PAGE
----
WASHINGTON, March 17, 2011 — The United States is using all available resources to assist a stricken Japan reeling from the effects of a massive earthquake, a follow-on tsunami and a battered nuclear power infrastructure, President Barack Obama told reporters today at the White House.
“We are working aggressively to support our Japanese ally at this time of extraordinary challenge,” Obama said. “Search and rescue teams are on the ground in Japan to help the recovery effort … The U.S. military, which has helped to ensure the security of Japan for decades, is working around the clock.”
Already, “we’ve flown hundreds of missions to support the recovery efforts, and distributed thousands of pounds of food and water to the Japanese people,” he said. “We’ve also deployed some of our leading experts to help contain the damage at Japan’s nuclear reactors. We’re sharing with them expertise, equipment, and technology so that the courageous responders on the scene have the benefit of American teamwork and support.”
Some of Japan’s nuclear facilities have been in a state of emergency since a massive March 11 earthquake, followed by a tsunami, devastated parts of the country’s main island of Honshu.
Last night, Obama said, he authorized the movement of Americans located within 50 miles of Japan’s nuclear facility at Fukushima Daiichi.
“Even as Japanese responders continue to do heroic work, we know that the damage to the nuclear reactors…poses a substantial risk to people who are nearby,” the president said. “This decision was based upon a careful scientific evaluation and the guidelines we would use to keep our citizens safe here in the United States, or anywhere in the world.”
Beyond the 50-mile radius, Obama said, “the risks do not currently call for an evacuation. But we do have a responsibility to take prudent and precautionary measures to educate those Americans who may be endangered by exposure to radiation if the situation deteriorates.”
Damage at the Fukushima Daiichi nuclear power facility has caused the Defense Department to authorize the voluntary departure of eligible military family members from Japan to the United States. The State Department has established a similar program for family members living in Japan.
Obama urged Americans in Japan to continue to monitor the situation closely, to follow the guidance of the U.S. and Japanese governments, and to contact the U.S. embassy and consulates in Japan for assistance.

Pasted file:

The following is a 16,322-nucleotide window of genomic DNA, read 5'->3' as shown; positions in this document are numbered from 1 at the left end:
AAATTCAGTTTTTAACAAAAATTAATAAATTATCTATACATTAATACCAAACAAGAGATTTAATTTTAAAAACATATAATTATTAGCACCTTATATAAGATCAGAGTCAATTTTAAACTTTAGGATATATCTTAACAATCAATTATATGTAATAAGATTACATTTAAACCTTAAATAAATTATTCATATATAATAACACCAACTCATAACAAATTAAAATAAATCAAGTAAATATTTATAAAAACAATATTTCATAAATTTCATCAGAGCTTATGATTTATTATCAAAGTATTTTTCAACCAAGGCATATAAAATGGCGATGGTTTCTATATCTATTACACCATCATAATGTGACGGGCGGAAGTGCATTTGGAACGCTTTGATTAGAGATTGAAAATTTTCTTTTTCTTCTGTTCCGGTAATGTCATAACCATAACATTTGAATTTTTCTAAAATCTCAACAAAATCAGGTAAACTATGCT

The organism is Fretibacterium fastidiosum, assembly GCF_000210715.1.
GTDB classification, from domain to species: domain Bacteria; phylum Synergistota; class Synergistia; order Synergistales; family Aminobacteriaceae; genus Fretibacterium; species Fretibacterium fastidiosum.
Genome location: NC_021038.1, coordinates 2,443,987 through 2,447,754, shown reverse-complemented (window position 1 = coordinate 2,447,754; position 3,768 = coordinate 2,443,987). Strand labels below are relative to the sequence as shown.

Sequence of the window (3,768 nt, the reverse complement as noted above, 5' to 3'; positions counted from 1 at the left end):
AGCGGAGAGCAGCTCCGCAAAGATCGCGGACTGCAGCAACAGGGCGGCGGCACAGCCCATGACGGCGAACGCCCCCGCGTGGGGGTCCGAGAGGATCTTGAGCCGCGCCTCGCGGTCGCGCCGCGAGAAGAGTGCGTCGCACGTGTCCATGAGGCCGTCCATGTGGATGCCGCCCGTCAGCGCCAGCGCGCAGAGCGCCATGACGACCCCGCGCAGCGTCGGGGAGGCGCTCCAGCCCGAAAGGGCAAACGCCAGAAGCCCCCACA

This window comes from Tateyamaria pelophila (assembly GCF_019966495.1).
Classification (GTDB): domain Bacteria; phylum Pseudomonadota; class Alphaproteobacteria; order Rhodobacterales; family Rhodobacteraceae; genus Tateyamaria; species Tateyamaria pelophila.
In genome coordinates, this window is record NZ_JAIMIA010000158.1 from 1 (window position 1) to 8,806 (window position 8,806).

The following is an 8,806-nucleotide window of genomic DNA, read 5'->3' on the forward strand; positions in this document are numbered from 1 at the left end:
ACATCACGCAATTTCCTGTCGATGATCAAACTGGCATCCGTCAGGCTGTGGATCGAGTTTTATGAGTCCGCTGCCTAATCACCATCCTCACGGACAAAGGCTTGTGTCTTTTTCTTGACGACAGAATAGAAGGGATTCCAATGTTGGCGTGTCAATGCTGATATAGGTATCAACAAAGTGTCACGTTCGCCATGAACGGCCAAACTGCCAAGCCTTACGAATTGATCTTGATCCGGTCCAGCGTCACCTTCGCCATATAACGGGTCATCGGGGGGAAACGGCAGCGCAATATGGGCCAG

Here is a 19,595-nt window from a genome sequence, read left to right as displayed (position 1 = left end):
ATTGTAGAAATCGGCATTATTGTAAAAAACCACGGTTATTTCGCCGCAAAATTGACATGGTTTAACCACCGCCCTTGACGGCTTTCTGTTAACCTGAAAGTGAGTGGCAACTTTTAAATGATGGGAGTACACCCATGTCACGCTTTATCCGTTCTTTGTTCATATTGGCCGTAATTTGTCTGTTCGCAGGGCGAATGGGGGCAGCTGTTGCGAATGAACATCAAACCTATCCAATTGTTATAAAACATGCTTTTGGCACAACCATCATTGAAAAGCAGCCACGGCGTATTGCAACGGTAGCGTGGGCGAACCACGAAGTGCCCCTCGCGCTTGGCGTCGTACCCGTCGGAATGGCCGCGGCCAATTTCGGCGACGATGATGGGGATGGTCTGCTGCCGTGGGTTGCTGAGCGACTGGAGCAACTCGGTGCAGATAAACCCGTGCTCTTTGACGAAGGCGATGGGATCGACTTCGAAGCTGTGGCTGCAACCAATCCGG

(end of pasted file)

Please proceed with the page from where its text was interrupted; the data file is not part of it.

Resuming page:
The president said he knows that many Americans are worried about possible risks to the United States from radiation in Japan.
“So I want to be very clear: we do not expect harmful levels of radiation to reach the United States, whether it’s the West Coast, Hawaii, Alaska or U.S. territories in the Pacific,” he said. “This is the judgment of our Nuclear Regulatory Commission and many other experts.”
The Centers for Disease Control and other public health experts do not recommend that people in the United States take precautionary measures beyond staying informed, Obama said, adding that he’s commissioned a review of U.S. nuclear facilities.
Obama, who’d returned from a visit to the Japanese embassy here before speaking to reporters in the White House’s Rose Garden, said the Japanese people “are not alone in this time of great trial and sorrow. Across the Pacific, they will find a hand of support extended from the United States as they get back on their feet.
“We have an alliance that was forged more than a half century ago, and strengthened by shared interests and democratic values,” he added. “Our people share ties of family, ties of culture, and ties of commerce. Our troops have served to protect Japan’s shores, and our citizens have found opportunity and friendship in Japan’s cities and towns.”
In the coming days, Obama said, the United States will continue to do everything possible to ensure the safety of Americans in Japan while assisting the Japanese as they recover from the disaster.
U.S. Department of Defense
Office of the Assistant Secretary of Defense (Public Affairs)